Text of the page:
An infrequently updated dumping ground for one culture junkie's thoughts on film and whatever else

Thursday, May 6, 2010

The Tyranny of Calendars: Four movies that would've made my 2009 best-of list had I seen them in time


The fractious nature of indie/foreign film distribution in the U.S. doesn't always agree with the arbitrary corralling of movie lists into yearly groups. It's one thing to place a film under the year of its commercial release rather than of its original premiere, but what happens when, say, the commercial release only reaches New York and L.A. in 2009 and hits other cities (e.g. my Chicago) in 2010? If we believe that the practice of listmaking matters even a little bit, these films can fall through the cracks: not always seen in time for consideration in 2009, and inapplicable for lists at the end of 2010.

My 2009 year-end post was already bloated and unwieldy—a reflection of the year's cinematic richness. (I just couldn't help myself from going big.) But if I'd been able to see these four films—three of which I saw at the Gene Siskel Film Center this year, and the other I just caught up with on DVD—I'd have made room for them somewhere, knocking off other titles in either the list proper or the honorable mentions. Consider them all worthy additions to your Netflix queue.

• Andrew Bujalski's Beeswax is a great leap forward for the father of mumblecore, a dryly comic study in hipster passive-aggression that's riveting and meaningful in ways that upend all expectations about Bujalski and the DIY movement he helped create. Shot on warm 35mm film that makes it look more like the American classics of the '70s than the video-noise of today's digital youth, Beeswax transcends mumblecore by interrogating conversational tactics rather than simply having actors stumble over words for the sake of naturalism; just about every dialogue exchange in the film is fraught with doublespeak, ulterior motives or barely-concealed resentment. The dramatic stakes are still relatively low, but Bujalski finds the tension in the everyday. This is the kind of American independent film event that's genuinely galvanizing, or at least should be. Would have easily made my top ten of '09 if it had come to Chicago in time.

• Ursula Meier's Home is a strange and wonderful French film that didn't receive much critical attention upon its NY/LA micro-release late last year; it was only on my radar because Mike D'Angelo and his weird Jim Jones cult of cinephiles voted it one of the top 20 films of 2009. I appreciated Meier's fresh take on the family drama: instead of charting a dysfunctional clan's conflicts and eventual unity, Meier begins with an unusually close-knit, content family and gradually bulldozes their happiness via the reopening of the long-dormant highway across from the family's secluded house. The weirdness mounts organically so that by the time drastic measures are taken for the sake of the family's protection (I'm being vague to avoid spoilers)—measures that would feel like bullshit in a lesser film—I was entirely credulous. Tough to describe this one, honestly, so maybe just take my word that it's a beauty.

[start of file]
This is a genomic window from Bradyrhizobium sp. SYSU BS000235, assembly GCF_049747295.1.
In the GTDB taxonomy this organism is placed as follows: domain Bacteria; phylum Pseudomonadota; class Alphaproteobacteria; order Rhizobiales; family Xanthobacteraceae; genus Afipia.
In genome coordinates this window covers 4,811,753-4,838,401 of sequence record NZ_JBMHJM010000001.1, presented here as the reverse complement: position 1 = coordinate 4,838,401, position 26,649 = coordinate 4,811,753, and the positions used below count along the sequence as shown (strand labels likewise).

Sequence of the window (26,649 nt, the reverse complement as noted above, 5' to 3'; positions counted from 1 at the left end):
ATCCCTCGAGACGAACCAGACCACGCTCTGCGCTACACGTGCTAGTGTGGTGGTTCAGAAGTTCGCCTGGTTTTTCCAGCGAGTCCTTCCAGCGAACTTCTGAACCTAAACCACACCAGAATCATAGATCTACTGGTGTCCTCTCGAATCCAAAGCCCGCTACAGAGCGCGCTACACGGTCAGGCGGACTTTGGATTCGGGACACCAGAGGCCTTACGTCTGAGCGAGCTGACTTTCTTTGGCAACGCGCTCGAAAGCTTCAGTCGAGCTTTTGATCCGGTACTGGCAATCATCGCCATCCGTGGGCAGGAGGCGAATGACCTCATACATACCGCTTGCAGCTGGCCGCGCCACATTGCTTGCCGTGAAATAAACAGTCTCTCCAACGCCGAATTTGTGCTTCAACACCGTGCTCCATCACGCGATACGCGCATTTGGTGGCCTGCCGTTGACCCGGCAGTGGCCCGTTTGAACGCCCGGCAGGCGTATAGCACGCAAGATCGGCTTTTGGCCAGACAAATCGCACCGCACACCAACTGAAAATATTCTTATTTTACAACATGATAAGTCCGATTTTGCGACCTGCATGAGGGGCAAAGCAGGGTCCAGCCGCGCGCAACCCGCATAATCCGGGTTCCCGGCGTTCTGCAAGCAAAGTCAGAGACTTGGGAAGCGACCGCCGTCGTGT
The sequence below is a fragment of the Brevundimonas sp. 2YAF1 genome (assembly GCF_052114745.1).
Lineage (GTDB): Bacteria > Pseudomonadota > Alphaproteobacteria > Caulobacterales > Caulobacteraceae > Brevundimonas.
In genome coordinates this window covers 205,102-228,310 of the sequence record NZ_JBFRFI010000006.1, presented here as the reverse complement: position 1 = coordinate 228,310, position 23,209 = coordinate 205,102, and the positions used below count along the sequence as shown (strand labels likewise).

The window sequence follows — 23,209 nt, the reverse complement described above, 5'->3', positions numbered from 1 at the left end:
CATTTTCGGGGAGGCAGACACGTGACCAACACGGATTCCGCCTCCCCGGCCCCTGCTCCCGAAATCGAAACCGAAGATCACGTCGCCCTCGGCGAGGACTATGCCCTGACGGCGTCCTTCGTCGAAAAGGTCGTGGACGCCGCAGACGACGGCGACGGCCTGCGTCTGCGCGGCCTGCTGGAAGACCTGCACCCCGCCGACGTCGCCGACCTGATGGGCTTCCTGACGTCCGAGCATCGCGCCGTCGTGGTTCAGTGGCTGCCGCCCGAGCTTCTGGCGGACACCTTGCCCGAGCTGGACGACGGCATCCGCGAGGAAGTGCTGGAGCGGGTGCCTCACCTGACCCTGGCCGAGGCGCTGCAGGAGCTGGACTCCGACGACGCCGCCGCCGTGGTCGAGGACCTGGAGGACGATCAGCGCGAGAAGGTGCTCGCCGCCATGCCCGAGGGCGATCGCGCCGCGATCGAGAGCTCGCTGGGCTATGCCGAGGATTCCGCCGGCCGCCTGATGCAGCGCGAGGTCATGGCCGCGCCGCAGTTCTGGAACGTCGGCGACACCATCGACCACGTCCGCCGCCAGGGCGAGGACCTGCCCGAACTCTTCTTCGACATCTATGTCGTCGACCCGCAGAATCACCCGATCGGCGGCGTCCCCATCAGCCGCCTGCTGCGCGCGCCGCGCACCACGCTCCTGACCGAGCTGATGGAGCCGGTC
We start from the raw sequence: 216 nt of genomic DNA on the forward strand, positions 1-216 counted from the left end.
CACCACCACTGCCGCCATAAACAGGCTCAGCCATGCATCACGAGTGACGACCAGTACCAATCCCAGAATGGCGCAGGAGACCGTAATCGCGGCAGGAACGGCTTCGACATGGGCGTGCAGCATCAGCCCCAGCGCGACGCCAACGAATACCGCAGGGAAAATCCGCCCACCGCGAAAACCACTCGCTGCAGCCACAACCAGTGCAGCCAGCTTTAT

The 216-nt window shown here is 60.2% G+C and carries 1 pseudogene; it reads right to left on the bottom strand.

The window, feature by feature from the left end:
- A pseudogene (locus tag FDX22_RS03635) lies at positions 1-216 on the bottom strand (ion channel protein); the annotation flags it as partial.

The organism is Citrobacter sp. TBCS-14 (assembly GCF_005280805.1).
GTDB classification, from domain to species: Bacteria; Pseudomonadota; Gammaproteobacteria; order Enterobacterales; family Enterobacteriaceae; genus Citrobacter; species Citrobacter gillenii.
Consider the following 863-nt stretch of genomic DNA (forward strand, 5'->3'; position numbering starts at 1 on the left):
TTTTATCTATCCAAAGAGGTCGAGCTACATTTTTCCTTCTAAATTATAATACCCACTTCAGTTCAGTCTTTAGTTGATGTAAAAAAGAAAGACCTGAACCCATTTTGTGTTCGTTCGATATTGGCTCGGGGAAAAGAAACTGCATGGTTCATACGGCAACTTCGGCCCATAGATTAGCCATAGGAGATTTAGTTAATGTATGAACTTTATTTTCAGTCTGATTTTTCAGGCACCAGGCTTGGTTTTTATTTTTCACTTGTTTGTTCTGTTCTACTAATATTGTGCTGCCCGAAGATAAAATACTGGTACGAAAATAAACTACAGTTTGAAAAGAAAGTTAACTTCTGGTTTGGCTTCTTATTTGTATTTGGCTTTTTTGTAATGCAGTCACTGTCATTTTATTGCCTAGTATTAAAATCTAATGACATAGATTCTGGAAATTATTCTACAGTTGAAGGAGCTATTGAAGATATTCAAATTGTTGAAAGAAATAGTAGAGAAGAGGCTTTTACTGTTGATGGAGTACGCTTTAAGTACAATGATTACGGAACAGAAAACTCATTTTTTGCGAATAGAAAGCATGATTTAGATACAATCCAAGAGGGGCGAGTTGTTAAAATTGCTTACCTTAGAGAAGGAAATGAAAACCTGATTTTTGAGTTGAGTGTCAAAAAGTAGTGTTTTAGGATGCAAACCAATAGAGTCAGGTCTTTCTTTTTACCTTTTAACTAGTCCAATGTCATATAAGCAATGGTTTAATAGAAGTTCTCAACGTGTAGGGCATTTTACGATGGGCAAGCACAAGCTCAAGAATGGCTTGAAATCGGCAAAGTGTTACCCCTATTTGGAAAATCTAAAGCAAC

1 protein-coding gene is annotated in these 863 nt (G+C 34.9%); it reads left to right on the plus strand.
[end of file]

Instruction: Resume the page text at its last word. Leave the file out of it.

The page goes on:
• Noah Buschel's The Missing Person is a fascinating attempt to update the tradition of the 1970s anti-detective movie (Robert Altman's The Long Goodbye, Arthur Penn's Night Moves) for post-9/11 America. Its greatest asset is the explosively brilliant character actor Michael Shannon, who won my loyalty forever with his work in William Friedkin's Bug and Jeff Nichols' Shotgun Stories and takes on more interesting roles every year. Shannon's skill at suggesting his characters' internal lives makes him perfect for the role of a lost, world-weary private detective, drifting numbly through life; it turns out his condition is rooted in personal tragedy, one that comes to the fore when the tail job he's hired for turns out to have 9/11-related resonance. The plotting is a long way from elegant, but no good detective story is ever about its plot anyway. Buschel nails the elegiac tone and the Long Goodbye-esque incongruity of putting an old-school PI in the modern world. Although the title refers to a literal missing person (again, think 9/11), it's also clearly referring to the detective, and watching the film I fondly recalled the classic tagline of Night Moves: "Maybe he would find the girl. Maybe he would find himself."

• Scott Teems' That Evening Sun, a hit at SXSW '09, is probably the least accomplished film of this quartet, if only for its incoherent third act. But for a while, at least, it's an outstanding character study and showcase for Hal Halbrook as a get-off-my-lawn oldster without, um, a lawn: he escapes from the old folks' home only to find that his longtime farm property has been rented out by his son to a family of no-goodniks. First-time director Teems loads up the film with regional flavor (it's set in Tennessee) and grants humanity and perspective to all the characters, even the ones trying to screw over poor old Hal. Movies about (and starring) octogenarians are so rare that I'm inclined to celebrate this one's virtues and overlook its flaws, which are mostly relegated to the unsatisfying ending anyway. In an added bit of sad real-life resonance, Holbrook's dead wife in the film is played in flashbacks by his recently-deceased actual wife, Dixie Carter.

Note: I'd originally planned to write this post after seeing the French animated film A Town Called Panic, which I regrettably missed in its February run at the Music Box. But I can't find any information about a future R1 DVD release, so I have no idea when I'll be able to see it. But I'm taking an "innocent until proven guilty" approach and, for now, assuming that it belongs on this list of 2009's bastard children.

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